Regardless of the pastor's words and actions, I had decided through my own study and deep reflection that I was not a Christian. 

I knew this fact would disappoint my family, but I didn't care anymore. I was an agnostic, and I still am, though I also consider myself a spiritual person.

Yet, despite all the anguish around religion I experienced, I still hold some warm memories from the Black church I grew up in, times when the Black church was a place of solace and refuge.

The strengths and the failures of the Black church

For many Black families, the church is the backbone of community growth, collective healing, mourning and celebration.

It is a site for both blood and non-blood parenting, leadership and family guidance. In Black churches, members aren't just strangers or acquaintances, they are a "church family," and everyone is expected to help and support one another. 

Despite these great strengths of the Black church, younger generations of Black people also have many concerns about being connected to the institution.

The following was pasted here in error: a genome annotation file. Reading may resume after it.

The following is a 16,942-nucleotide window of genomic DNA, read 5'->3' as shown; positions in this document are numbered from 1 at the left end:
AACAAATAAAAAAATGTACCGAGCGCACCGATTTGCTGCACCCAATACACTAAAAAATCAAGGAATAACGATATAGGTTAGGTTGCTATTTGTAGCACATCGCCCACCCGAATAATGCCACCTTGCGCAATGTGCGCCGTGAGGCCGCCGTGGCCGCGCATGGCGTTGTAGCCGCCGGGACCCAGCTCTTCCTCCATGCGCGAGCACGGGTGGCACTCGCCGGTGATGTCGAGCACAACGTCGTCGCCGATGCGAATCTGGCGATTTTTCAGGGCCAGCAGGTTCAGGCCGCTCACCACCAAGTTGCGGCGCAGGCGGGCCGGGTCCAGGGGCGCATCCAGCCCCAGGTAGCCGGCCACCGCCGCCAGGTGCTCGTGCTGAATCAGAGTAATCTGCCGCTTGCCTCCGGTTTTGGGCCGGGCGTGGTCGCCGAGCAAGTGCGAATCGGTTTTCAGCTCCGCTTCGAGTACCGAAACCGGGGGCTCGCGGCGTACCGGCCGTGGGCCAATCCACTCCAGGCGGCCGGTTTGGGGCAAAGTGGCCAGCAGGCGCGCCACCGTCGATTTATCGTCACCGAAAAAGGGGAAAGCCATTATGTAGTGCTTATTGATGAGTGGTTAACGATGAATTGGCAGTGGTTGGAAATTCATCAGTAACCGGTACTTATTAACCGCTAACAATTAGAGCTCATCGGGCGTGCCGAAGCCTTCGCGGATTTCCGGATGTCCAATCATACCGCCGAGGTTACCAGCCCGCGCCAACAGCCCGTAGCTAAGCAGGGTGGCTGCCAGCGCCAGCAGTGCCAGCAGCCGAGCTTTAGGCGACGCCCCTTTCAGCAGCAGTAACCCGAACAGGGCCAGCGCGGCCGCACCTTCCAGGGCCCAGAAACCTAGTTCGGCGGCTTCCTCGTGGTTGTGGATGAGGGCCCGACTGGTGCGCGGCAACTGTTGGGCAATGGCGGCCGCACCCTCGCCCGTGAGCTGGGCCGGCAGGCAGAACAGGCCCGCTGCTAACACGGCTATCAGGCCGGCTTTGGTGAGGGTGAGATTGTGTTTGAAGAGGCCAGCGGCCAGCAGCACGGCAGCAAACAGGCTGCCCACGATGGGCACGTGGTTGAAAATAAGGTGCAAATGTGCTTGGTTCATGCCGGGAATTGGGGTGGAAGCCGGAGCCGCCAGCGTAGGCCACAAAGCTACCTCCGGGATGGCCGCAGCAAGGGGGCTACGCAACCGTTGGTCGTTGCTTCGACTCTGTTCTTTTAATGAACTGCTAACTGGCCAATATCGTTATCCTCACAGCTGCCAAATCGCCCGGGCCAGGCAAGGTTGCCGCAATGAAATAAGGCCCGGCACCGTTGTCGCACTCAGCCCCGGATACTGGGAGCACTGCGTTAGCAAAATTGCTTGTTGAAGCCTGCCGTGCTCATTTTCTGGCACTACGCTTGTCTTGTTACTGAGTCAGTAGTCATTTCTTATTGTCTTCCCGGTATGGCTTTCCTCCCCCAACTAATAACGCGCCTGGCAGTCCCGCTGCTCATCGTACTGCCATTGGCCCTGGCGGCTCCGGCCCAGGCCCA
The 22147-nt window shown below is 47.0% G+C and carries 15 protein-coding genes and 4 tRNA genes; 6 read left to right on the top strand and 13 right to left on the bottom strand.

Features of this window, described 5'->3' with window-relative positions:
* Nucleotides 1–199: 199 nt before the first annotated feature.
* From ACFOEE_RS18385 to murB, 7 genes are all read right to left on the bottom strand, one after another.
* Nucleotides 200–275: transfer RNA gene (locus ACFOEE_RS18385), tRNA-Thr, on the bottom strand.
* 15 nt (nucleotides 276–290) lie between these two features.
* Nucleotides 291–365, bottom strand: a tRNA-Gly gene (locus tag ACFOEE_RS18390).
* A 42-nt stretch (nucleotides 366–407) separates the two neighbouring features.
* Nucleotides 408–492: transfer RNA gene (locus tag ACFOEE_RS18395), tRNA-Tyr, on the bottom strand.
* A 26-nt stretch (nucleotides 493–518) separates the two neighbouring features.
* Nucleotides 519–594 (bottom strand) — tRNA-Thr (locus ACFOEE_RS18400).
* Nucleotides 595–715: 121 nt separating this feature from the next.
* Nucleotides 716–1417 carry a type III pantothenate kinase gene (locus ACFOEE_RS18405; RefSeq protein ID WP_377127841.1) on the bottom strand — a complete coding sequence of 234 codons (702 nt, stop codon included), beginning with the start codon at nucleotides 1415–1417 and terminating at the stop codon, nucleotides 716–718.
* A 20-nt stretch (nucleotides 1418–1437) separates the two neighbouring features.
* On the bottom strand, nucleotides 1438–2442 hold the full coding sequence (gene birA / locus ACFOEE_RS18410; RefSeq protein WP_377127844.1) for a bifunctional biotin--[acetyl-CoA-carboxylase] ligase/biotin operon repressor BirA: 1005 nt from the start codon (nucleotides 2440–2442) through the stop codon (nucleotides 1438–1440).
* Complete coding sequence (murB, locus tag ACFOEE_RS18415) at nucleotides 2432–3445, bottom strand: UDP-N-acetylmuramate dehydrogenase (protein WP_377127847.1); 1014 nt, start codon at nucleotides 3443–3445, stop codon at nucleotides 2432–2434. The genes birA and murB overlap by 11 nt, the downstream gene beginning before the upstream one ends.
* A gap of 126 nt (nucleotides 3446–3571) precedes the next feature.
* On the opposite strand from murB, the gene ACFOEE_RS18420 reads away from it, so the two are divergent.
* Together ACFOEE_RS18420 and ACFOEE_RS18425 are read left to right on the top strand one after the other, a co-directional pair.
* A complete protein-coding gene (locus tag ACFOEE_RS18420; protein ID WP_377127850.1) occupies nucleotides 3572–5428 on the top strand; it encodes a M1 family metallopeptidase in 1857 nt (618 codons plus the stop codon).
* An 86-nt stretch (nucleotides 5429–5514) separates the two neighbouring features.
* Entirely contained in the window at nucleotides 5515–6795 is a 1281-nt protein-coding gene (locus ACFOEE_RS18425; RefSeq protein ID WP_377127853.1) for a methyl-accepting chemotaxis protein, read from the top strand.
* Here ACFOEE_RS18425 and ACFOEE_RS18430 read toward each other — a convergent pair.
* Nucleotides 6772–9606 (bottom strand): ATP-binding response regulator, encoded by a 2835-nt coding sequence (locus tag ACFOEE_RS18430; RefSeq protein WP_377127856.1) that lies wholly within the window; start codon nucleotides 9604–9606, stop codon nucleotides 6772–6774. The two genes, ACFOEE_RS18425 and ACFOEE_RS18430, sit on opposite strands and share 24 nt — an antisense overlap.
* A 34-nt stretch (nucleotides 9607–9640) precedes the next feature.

While often well-intentioned, the Black church has historically condemned LGBTQIA Black youth, strongly enforced strict gender norms, overlooked cycles of abuse and refused to change or adjust doctrine over time.

"The strength of the Black church is the sense of community and guidance people get from it. In today's world where Black people have literal guns pointed at our backs, we need places where we can gather and feel safe," said Joseph Robinson, a peer navigator who works with homeless youth in Stockton, California. 

"However, the weakness of the Black church, like many churches, is the acceptance of people who are different. LGBTQ+ people are generally shunned or made uncomfortable in these spaces."

It may be time for a change

While some Black churches are striving to be more accepting, many cling to outdated practices and are driven by the elders. 

The leadership of church elders can be beneficial in several ways, as they provide wisdom, guidance and access to strong role models. However, having elders at the helm can also be catastrophic. It may be time for Black churches to change.